In October a four-man British team made only the second attempt to climb Yangmolong in Western Sichuan, exploring the northern approaches in generally good but never clear weather. They failed in their attempt on this summit but managed to climb a new route on neighboring Dangchezhengla (5833m), making the probable third overall ascent of this peak.
Yangmolong (6066m) is the highest of a small group of snow peaks in the middle of the Shaluli Shan, north of the Genyen massif and immediately east of Batang on the Sichuan-Tibet Highway. Three other main peaks make up the group: Dangchezhengla (referred to locally as Bongonzhong); Pt. 6033m (unnamed on maps though local people refer to it as Makara) on the ridge connecting Dangchezhengla with Yangmolong, and an unnamed Pt. 5850m to the northwest of Dangchezhengla.
The only previous attempt on Yangmolong also was made from the north, in 1991 by a Japanese expedition that was thwarted by avalanche-prone slopes. Kiyoaki Miyagawa and Junta Murayama made the first ascent of Dangchezhengla in June 2002. This pair was part of a four-man Japanese team that approached the south side of the mountain from Batang and fixed ropes through the ice fall to the 5565-meter col between Dangchezhengla and Pt. 6033m. Most of the Japanese members were not in the full flush of youth (Miyagawa was 61) and decided that attempting either Pt. 6033m, or Yangmolong over the top of 6033m, was too difficult. Instead, they concentrated on Dangchezhengla. After climbing a 500-meter face of steep ice on the right (north) side of the east ridge above the col, they rejoined the corniced summit ridge and followed it to the highest point.
The second ascent was made in March 2007 by a Chinese team. Although it is believed they approached from the south, it is not certain which route they followed. However, what is known is that during the descent from a successful summit bid, lead climber Liu Xinan fell around 300 meters and died of his injuries. Although largely unknown outside his own country, Liu Xinan was one of China’s top climbers and winner of China’s National Sport climbing competition in 2000. Amongst other climbs, in 2005 he had made the third ascent of the difficult Celestial Peak in Siguniang National Park via a new route.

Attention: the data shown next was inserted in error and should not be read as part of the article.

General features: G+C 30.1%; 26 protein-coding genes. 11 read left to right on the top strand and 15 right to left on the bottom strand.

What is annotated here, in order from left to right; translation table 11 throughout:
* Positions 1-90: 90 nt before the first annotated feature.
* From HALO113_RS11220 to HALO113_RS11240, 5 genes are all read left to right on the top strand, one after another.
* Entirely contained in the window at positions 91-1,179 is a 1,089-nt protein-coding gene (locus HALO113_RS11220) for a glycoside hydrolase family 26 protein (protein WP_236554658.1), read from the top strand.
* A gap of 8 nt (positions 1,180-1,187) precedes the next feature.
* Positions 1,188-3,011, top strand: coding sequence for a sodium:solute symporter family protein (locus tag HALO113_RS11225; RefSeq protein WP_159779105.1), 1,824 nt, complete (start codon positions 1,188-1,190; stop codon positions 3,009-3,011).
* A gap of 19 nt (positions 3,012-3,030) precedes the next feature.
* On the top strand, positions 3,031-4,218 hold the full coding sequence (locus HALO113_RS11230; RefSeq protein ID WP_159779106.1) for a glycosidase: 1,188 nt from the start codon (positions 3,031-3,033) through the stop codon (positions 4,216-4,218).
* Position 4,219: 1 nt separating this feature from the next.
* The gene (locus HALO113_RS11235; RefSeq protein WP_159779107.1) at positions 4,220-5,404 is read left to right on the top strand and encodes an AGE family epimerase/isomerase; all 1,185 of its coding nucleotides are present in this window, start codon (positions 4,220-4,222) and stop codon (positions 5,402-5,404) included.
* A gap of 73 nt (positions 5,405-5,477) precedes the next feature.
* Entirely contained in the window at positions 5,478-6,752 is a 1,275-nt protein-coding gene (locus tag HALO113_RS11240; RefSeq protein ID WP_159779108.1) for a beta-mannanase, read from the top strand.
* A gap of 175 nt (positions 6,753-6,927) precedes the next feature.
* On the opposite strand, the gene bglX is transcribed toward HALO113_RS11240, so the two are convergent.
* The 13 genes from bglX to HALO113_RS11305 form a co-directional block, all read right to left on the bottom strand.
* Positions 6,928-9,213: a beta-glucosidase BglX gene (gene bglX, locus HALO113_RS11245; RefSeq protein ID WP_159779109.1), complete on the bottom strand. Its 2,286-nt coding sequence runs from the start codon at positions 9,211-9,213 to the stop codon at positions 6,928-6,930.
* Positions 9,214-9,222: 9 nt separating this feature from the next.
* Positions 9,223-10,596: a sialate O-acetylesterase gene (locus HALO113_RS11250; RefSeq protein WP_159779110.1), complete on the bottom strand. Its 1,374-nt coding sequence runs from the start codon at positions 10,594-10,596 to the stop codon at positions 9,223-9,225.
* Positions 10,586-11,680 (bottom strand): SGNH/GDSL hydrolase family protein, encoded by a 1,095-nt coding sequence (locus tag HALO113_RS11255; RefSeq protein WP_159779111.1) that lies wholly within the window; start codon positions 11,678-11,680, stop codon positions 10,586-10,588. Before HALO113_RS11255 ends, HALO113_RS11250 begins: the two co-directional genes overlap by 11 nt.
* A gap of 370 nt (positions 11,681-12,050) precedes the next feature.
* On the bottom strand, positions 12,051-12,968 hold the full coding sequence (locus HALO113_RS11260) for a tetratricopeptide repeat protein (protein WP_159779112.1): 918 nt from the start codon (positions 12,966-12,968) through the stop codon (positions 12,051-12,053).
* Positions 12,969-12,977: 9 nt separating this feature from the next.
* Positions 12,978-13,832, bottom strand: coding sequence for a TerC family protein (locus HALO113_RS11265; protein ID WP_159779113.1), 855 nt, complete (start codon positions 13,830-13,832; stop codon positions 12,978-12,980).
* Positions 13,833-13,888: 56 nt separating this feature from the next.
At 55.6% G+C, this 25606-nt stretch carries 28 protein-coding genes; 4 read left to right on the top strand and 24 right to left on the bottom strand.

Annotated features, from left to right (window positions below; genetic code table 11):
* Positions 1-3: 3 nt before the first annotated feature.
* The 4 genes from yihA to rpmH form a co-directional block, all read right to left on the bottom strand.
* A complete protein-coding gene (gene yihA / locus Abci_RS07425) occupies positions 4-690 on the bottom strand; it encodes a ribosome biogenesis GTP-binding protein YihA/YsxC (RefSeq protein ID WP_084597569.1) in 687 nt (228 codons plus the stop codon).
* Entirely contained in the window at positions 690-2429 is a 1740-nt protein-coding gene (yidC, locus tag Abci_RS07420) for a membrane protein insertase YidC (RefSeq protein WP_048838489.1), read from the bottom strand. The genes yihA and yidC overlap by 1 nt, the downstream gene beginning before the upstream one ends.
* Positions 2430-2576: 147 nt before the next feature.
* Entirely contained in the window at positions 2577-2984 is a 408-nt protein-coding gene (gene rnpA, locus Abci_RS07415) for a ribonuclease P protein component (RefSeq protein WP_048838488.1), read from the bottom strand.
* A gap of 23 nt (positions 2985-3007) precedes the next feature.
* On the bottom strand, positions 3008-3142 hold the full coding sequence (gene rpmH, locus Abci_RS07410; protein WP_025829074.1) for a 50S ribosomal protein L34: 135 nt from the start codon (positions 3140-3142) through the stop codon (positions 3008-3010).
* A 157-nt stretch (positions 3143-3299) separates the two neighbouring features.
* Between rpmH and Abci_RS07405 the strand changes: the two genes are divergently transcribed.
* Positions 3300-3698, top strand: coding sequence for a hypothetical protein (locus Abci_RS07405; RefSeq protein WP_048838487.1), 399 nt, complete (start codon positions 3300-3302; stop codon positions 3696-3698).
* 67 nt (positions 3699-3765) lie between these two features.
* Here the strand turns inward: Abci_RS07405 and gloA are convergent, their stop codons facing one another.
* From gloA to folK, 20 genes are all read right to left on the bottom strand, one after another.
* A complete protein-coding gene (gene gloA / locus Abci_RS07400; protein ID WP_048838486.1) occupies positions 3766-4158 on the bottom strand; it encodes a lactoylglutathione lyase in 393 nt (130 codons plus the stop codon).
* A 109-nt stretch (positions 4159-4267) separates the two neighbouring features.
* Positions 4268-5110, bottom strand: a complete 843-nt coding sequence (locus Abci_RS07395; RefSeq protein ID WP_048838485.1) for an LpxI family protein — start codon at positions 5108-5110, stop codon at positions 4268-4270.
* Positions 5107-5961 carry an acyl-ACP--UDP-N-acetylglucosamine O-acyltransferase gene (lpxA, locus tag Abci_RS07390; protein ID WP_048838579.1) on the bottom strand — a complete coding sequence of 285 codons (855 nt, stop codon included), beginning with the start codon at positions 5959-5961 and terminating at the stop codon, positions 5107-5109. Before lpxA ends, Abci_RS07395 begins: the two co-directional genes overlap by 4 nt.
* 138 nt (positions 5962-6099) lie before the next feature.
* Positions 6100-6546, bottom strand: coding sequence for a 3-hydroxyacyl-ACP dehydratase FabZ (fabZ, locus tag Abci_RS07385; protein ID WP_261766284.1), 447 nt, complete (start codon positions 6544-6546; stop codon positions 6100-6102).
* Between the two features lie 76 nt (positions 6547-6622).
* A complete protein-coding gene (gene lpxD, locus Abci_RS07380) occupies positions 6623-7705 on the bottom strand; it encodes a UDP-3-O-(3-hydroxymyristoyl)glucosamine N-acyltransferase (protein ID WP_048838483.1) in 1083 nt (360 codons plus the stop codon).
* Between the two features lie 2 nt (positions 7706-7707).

The British quartet of Steve Hunt, veteran Himalayan climber Dick Isherwood, Peter Rowat and the expedition organizer Dave Wynne-Jones walked south down the Sanchu valley and eventually established an advanced base at 4900m below the glacier descending the northwestern flanks of Yangmolong. At this point Isherwood developed breathing problems and was subsequently unable to climb above 5000 meters. The remaining three acclimatized by making the first ascent of Pt. 5600m, a fine snow peak south of Pt. 5850m. The grade was PD.
After a day’s rest the three climbed the north face of Dangchezhengla. They first ascended a rocky buttress south of the main glacier to gain a snow ridge leading to a steep foresummit. Here, their new line joined the 2002 Japanese route. The summit ridge proved tricky and at one point involved a 70-meter pitch of deep unconsolidated snow, which Wynne-Jones led by burrowing up to his shoulders. The corniced ridge continued: sometimes the snow was crusted but hollow to a depth of about a foot. Tip-toeing the break line, they eventually arrived at the highest point. The grade of the ascent was estimated to be D.
Climbing was then put on hold for a week by cold, snowy weather. A camp was subsequently established at 5100m on the most easterly glacier descending north from Yangmolong. From this camp Hunt and Wynne-Jones made a valiant attempt on the north spur falling almost directly from the main summit. It wasn’t to be. Poor conditions, extreme cold and a threatening storm turned them around at 5400m. With a few days left the team opted for a circumambulation of the mountain, traversing valleys south, west and then northwest to end up at Dangba (aka Dongba, 2690m) on the Sichuan-Tibet Highway. They were most likely the first westerners to make this trip through beautiful and varied country. Although the main goal was not attained, the team is still one of few to successfully summit a named peak in the Shaluli Shan via a new route.